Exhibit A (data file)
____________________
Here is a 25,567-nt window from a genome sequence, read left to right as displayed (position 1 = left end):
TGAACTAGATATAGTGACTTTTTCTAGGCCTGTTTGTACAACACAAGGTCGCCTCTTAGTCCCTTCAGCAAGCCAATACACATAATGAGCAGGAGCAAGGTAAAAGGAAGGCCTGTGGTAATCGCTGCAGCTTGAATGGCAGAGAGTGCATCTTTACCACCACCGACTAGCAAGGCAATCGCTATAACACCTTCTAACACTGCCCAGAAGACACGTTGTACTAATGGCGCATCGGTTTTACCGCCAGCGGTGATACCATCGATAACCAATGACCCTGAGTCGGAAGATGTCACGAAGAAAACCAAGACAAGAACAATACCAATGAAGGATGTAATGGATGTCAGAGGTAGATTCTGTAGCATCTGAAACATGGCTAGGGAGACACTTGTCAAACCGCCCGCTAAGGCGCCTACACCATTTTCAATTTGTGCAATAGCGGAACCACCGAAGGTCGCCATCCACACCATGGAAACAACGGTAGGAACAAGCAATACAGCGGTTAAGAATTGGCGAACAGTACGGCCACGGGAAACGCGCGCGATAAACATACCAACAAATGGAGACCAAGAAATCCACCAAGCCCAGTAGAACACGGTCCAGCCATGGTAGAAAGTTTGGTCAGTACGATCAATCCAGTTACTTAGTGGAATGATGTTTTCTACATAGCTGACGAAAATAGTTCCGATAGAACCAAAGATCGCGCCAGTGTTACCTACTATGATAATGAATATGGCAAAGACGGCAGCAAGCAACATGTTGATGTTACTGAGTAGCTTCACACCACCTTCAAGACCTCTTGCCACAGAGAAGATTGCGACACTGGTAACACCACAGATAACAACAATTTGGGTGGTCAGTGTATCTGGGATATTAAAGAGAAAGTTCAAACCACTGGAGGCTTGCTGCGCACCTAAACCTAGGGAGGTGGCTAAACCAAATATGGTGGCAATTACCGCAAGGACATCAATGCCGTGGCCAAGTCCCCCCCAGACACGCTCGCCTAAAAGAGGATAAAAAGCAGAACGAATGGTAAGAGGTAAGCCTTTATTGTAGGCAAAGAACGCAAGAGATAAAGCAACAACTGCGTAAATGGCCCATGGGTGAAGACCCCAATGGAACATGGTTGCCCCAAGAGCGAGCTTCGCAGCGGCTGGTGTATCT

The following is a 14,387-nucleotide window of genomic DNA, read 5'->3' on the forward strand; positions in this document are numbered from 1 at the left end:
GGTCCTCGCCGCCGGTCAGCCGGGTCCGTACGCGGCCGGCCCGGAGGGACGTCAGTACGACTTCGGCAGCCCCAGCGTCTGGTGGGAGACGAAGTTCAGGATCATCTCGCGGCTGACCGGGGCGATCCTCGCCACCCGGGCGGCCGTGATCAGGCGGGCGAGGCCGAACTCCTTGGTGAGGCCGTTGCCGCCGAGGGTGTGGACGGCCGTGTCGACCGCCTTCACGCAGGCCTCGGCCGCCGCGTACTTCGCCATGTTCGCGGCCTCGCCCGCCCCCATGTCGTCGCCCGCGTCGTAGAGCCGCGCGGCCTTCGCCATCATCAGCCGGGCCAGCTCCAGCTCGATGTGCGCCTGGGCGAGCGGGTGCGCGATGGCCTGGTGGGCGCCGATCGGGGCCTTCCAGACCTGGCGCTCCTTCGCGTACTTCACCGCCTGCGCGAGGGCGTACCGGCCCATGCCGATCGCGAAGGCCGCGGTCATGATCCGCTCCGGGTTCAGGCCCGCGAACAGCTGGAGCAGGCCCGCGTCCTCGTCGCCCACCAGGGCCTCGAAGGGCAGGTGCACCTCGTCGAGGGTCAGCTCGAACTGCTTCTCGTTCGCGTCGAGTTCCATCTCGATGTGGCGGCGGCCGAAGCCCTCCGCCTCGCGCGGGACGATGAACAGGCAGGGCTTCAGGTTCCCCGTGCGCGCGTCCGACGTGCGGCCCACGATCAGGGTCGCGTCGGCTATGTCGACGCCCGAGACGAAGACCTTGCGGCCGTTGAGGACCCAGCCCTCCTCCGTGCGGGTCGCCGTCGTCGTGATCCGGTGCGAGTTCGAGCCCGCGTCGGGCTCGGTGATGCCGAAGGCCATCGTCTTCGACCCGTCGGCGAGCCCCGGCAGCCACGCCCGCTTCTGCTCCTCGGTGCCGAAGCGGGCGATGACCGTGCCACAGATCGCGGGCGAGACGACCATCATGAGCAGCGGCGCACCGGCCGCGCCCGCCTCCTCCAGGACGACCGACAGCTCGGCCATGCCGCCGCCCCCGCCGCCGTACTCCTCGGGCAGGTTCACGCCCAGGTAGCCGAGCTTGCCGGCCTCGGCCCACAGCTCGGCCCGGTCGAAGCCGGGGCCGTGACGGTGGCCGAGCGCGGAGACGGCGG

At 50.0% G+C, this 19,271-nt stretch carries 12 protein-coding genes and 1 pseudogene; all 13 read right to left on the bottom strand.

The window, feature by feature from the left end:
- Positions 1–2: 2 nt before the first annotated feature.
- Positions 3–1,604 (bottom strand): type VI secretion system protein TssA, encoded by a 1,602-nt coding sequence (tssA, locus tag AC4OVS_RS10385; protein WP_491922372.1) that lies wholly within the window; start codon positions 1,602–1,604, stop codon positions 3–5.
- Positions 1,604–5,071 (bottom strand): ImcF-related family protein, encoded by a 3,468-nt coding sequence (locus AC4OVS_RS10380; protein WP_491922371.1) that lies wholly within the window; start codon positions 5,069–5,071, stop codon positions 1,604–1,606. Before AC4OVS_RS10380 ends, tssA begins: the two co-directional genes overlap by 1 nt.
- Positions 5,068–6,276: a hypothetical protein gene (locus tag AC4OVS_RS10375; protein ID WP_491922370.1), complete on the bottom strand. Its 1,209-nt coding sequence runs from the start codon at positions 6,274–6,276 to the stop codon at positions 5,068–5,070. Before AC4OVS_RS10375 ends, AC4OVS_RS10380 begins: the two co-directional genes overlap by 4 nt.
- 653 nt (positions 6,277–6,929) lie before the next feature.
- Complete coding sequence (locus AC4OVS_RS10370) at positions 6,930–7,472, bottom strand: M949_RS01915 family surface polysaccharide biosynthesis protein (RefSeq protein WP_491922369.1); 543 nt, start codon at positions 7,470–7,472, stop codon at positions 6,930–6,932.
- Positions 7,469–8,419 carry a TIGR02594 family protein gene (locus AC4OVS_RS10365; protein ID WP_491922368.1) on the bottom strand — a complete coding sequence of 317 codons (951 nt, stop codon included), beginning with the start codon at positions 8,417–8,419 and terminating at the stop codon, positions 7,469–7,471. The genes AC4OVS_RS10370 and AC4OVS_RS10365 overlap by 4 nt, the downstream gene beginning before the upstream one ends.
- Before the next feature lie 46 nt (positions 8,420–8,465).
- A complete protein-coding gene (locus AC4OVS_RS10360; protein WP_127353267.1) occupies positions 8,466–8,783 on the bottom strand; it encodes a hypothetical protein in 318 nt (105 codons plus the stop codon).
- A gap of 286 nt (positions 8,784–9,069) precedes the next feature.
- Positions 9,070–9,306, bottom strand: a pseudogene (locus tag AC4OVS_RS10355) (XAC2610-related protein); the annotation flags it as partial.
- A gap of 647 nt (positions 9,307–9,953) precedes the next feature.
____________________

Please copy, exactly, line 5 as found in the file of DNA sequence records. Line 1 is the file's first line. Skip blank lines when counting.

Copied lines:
At 50.0% G+C, this 19,271-nt stretch carries 12 protein-coding genes and 1 pseudogene; all 13 read right to left on the bottom strand.